Pride of Britain Hotels boasts an extensive portfolio of 48 luxury hotels across the UK, with a presence in a range of core markets from country house retreats to stylish boutiques in the capital. Boutique Hotelier caught up with chief executive, Peter Hancock, over lunch at Luckham Park in Bath to find out exactly what the consortium does and how it works to support its members
What defines Pride of Britain Hotels?
Pride of Britain is a non for profit consortium with a relatively small number of hotels, which we predominately market to the UK consumer. I work closely with the owners and managers of each of our hotels to determine the group’s next steps and ways we can better help the hoteliers. It works well and I’m very happy to be guided by them all.
We’ve had some tremendous strokes of luck and our hoteliers are very committed to us, sticking with us through the recessions. We keep the group limited to a maximum of 50, which helps us to ensure our resources aren’t spread too thinly.
We still look out for new hotels which we’d like to approach to become members. They will then go through a process of being inspected by a member and if that inspection is favourable, then the board will be asked to recommend them or not. If they do, it then goes to a ballot where the existing members can vote. If it doesn’t tick enough boxes, isn’t financially sound, then it won’t be recommended.
Mystery guests will visit each of our member hotels each year to carry out a full report as well, which is seen by the chairman, David Morgan-Hewitt, who is managing director of The Goring. If it’s terrible we might revaluate the hotel and extreme cases they will be asked to leave.
Hotels will pay us an annual fee to be part of the group and for that we provide a range of services. In 2013, reservations made through our website totalled 5.4 million, and this year we are on track to see 9 or 10 million. Saying this, our telephone bookings are still very good as well; we make around £30,000 – £40,000 a month and the average booking per person is worth around £600.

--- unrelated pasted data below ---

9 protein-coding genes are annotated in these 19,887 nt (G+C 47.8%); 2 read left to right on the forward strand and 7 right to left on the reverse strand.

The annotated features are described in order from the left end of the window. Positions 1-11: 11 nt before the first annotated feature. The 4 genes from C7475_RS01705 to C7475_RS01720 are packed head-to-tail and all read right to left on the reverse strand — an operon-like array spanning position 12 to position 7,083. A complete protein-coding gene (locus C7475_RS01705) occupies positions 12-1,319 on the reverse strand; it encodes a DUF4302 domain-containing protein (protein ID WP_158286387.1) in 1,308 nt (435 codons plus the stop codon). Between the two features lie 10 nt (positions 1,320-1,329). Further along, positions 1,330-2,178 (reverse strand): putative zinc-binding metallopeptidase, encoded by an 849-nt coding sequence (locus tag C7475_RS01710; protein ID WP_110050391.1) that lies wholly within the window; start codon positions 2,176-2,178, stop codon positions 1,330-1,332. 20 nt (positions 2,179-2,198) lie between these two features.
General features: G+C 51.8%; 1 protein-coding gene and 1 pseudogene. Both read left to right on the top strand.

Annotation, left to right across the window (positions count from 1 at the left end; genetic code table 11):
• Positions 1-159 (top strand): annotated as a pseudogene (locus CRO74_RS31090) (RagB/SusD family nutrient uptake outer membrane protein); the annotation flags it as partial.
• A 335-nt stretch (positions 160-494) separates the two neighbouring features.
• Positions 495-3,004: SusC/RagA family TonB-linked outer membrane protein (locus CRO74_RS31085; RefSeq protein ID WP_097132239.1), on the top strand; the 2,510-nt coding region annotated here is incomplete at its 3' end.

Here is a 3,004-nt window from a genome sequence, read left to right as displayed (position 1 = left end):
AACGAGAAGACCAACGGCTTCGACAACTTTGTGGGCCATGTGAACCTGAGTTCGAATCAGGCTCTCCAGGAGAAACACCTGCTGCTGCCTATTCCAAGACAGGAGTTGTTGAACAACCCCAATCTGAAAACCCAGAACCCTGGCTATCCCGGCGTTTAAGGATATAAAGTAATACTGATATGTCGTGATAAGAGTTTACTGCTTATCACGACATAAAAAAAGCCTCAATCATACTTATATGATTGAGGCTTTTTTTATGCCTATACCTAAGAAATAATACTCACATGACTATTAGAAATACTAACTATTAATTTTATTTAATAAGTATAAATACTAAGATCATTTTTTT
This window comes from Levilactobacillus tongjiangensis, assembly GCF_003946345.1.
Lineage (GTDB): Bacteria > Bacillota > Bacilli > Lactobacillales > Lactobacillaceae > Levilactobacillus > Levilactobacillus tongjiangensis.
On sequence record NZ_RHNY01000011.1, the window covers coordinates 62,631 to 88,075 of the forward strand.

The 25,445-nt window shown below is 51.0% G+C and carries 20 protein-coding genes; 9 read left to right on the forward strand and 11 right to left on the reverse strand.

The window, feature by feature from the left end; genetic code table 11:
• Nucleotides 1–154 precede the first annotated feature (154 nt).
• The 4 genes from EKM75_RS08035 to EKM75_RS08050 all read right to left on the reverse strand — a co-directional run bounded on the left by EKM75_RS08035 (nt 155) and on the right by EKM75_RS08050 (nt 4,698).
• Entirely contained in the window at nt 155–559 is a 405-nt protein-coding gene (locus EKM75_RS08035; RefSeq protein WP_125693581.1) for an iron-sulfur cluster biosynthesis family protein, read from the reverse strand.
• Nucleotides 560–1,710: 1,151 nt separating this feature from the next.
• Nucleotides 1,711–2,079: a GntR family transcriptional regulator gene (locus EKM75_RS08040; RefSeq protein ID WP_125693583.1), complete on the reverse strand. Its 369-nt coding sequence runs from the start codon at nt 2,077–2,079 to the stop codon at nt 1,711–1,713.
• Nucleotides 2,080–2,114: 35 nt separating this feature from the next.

Does the group have set criteria that each hotel must follow?
There isn’t a written criterion that the hotels must adhere to. We worried that if we did that we could end up eliminating a hotel we really liked. A hotel can apply to join and then it’s the members who decide whether it will be let in on whatever benchmark they choose.
Ideally we’d like to get a nice spread of hotels around the British Isles; at the moment we have both hot spots and deserts where there aren’t any at all. We are light on hotels in Scotland and I’d like to approach a few more there. I think we drove a few Scottish members away with the policy we adopted that we focused entirely on domestic marketing, and saw us scaling back on international activity. I think this is starting to turn now however as hoteliers this end of the market realise that the UK is the largest market of the lot and has so much potential.
What is the best part of your job?
I get satisfaction from making progress and getting together with the members to tell them of our successes. It’s the most rewarding part letting the general managers and owners know what we’ve achieved and receiving their approval. It’s a job that is never done; all we can do is fail a little less each year and keep on growing.
In your view, how is the hotel market performing right now?
The upper end is continuing to do extremely well; it’s a good time for luxury hotels and consumer confidence is returning. I think in the mid market you have to be very creative to do well and I worry about the great swathes of provincial hotels which are not quite the cheapest, but also not quite the most luxurious. Unless you are the best or the cheapest then you have to work much harder.
What have been some of the highlights of career?
One of the most dramatic things that’s happened to me in my career was being made general manager of a hotel and country club out of the blue, because my predecessor was a drunk and got the sack! I was the only one who knew everything; I was the youngest there but was placed in charge!
Who are your idols within the hospitality industry and who do you look up too?
I look up to all the members of Pride of Britain, many of whom are legends in their own right. Our chairman, David Morgan-Hewitt is an extraordinary hotelier and Paul Milsom is someone I have huge respect for too.